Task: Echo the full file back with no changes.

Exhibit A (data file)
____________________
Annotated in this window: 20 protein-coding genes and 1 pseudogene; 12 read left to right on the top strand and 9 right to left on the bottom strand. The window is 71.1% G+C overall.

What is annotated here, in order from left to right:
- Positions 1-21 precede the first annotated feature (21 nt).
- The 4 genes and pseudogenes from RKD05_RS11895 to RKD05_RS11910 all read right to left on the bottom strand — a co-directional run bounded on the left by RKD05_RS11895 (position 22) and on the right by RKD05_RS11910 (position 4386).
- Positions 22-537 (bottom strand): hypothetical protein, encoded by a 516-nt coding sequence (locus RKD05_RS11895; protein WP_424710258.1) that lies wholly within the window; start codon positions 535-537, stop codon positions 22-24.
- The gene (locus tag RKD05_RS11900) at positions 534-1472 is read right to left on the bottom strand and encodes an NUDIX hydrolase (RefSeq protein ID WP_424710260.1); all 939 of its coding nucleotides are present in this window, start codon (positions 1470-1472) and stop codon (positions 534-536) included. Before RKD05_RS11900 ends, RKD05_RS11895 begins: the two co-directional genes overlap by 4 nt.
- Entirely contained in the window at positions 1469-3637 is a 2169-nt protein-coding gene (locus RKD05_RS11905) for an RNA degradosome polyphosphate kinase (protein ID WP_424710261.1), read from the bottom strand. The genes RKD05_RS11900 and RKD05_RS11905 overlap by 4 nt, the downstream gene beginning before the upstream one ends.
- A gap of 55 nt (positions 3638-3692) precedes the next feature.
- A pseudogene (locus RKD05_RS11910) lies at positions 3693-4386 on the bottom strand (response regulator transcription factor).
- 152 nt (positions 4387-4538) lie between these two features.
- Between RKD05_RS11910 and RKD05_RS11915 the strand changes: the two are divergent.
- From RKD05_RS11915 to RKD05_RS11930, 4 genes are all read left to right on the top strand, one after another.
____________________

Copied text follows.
Annotated in this window: 20 protein-coding genes and 1 pseudogene; 12 read left to right on the top strand and 9 right to left on the bottom strand. The window is 71.1% G+C overall.

What is annotated here, in order from left to right:
- Positions 1-21 precede the first annotated feature (21 nt).
- The 4 genes and pseudogenes from RKD05_RS11895 to RKD05_RS11910 all read right to left on the bottom strand — a co-directional run bounded on the left by RKD05_RS11895 (position 22) and on the right by RKD05_RS11910 (position 4386).
- Positions 22-537 (bottom strand): hypothetical protein, encoded by a 516-nt coding sequence (locus RKD05_RS11895; protein WP_424710258.1) that lies wholly within the window; start codon positions 535-537, stop codon positions 22-24.
- The gene (locus tag RKD05_RS11900) at positions 534-1472 is read right to left on the bottom strand and encodes an NUDIX hydrolase (RefSeq protein ID WP_424710260.1); all 939 of its coding nucleotides are present in this window, start codon (positions 1470-1472) and stop codon (positions 534-536) included. Before RKD05_RS11900 ends, RKD05_RS11895 begins: the two co-directional genes overlap by 4 nt.
- Entirely contained in the window at positions 1469-3637 is a 2169-nt protein-coding gene (locus RKD05_RS11905) for an RNA degradosome polyphosphate kinase (protein ID WP_424710261.1), read from the bottom strand. The genes RKD05_RS11900 and RKD05_RS11905 overlap by 4 nt, the downstream gene beginning before the upstream one ends.
- A gap of 55 nt (positions 3638-3692) precedes the next feature.
- A pseudogene (locus RKD05_RS11910) lies at positions 3693-4386 on the bottom strand (response regulator transcription factor).
- 152 nt (positions 4387-4538) lie between these two features.
- Between RKD05_RS11910 and RKD05_RS11915 the strand changes: the two are divergent.
- From RKD05_RS11915 to RKD05_RS11930, 4 genes are all read left to right on the top strand, one after another.